Top positive review
27 people found this helpful
From the Downshifting Guru a very entertaining read!
on 11 May 2004
This month, my imagination has been captured, bound and gagged by "The River Cottage Year"; a book I have had a great deal of trouble putting down.
As the title suggests, it walks you through 12 months with Mr Fearnley-Whittingstall, better known perhaps as the shaggy-haired master of all food, free and frugal.
Watched on Channel 4 by devoted following of downshifters, thrifty and experimental cooks, HFW has inspired the nation with his waste nothing style of cooking.
7" by 9 1/2", it gives you a full 1 1/4" of good quality paper, a fabulous smattering of images from his kitchen and a delightful collection of seasonal recipes.
With around 9 recipes for each month and a super preamble to each month preceding them, he writes with a style that makes you think he is an old friend sat at your kitchen table, chatting away, whilst enjoying a large bacon sandwich.
Relaxed, pleasing to the eye and easy to read, each recipe is almost a story and a thorough pleasure to follow, or just flick through with a nice cup of tea.
The pictures by Simon Wheeler leave you entertained and salivating. He seems to have captured Hugh, his kitchen, family, garden and usual surroundings like a professional fly-on-the-wall and even though there are not pictures to accompany every dish, somehow just it doesn't matter.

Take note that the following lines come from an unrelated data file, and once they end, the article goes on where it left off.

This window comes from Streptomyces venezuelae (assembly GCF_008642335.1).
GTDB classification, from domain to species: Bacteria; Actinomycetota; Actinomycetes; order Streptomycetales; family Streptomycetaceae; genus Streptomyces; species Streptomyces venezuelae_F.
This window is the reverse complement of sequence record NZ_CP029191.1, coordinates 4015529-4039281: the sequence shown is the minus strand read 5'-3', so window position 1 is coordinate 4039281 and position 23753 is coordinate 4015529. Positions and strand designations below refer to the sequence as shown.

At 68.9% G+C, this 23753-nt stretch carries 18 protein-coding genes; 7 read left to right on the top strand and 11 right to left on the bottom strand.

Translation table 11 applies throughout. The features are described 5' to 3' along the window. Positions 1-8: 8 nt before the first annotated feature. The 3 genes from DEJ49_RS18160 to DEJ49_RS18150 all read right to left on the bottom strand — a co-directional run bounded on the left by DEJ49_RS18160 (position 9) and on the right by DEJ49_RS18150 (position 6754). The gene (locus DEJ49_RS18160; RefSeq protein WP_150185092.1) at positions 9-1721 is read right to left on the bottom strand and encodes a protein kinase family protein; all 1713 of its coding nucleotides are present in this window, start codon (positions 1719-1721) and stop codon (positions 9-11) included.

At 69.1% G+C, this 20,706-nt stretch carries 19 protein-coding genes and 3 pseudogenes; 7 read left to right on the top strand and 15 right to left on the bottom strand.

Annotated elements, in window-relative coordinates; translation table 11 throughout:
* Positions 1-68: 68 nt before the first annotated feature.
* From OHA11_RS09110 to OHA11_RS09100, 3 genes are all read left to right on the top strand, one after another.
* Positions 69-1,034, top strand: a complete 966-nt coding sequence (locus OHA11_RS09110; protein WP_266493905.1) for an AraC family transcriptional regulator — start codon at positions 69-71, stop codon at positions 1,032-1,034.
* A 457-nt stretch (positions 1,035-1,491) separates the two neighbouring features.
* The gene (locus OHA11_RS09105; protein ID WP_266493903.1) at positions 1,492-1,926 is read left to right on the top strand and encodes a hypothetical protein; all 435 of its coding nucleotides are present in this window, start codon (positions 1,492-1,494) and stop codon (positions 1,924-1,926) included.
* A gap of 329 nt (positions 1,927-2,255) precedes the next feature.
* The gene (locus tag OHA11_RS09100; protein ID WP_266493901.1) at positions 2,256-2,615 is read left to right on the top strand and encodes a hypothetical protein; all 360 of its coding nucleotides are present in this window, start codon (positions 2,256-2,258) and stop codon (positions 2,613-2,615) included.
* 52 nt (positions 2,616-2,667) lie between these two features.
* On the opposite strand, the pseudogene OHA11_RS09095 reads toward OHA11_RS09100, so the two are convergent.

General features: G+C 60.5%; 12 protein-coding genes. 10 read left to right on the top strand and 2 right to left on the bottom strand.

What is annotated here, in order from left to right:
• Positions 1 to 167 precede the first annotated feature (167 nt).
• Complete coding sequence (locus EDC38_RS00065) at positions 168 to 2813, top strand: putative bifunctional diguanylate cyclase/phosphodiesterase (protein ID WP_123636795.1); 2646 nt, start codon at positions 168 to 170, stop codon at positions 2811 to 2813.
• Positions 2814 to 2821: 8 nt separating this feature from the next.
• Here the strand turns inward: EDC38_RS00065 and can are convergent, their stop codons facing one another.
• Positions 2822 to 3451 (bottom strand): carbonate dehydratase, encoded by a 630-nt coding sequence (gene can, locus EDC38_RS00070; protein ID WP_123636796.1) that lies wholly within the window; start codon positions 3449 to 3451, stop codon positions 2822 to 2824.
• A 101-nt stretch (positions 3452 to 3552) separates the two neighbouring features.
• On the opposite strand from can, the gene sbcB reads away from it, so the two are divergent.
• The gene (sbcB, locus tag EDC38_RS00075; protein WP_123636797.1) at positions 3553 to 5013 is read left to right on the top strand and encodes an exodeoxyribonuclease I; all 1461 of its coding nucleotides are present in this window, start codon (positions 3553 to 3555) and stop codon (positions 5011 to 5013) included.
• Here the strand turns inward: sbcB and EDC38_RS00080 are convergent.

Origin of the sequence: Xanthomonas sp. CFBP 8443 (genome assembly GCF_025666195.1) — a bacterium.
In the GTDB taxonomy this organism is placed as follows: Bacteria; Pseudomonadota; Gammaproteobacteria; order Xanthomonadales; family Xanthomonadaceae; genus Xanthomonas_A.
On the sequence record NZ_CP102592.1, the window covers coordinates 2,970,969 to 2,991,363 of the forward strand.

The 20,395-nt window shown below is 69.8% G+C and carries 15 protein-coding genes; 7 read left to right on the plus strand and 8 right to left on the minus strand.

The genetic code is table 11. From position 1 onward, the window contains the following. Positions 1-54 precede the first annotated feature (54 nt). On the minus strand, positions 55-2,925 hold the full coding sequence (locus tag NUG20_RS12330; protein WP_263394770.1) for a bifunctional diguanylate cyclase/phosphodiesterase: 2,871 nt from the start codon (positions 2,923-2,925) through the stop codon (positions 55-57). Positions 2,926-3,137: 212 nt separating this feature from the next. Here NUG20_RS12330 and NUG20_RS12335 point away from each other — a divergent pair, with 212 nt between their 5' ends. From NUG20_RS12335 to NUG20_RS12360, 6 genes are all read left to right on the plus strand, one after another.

One of my favourite images is the one underneath the dust jacket, which invites you to open the book to full spread to enjoy something steamy and mouthwatering being pulled from the oven, by a white shirted Fearnley-Whittingstall.
What was that meal I am left wondering?
This is not a traditional style recipe book, it is two steps better in my opinion. It opens eyes to new possibilities and gives frugal food positive sex appeal!
By highlighting the importance of seasonality and where food really comes from, he is challenging the way people view the delights on their plates - to great and positive effect!
With recipes like "Lightly salted relatives of cod in beer batter" to "Flatbread stack with roasted peppers and borlotti beans" right down to good old "Mushroom soup" and "Blackberry, apple and almond cobbler", you cannot fail to find something that makes you want to rush out into your garden to see what you can throw in the pot.
The book and all the food splashes on my favourite pages, sits pretty in a handy place in my kitchen.
If you want to see food in a new light, put it on yours too!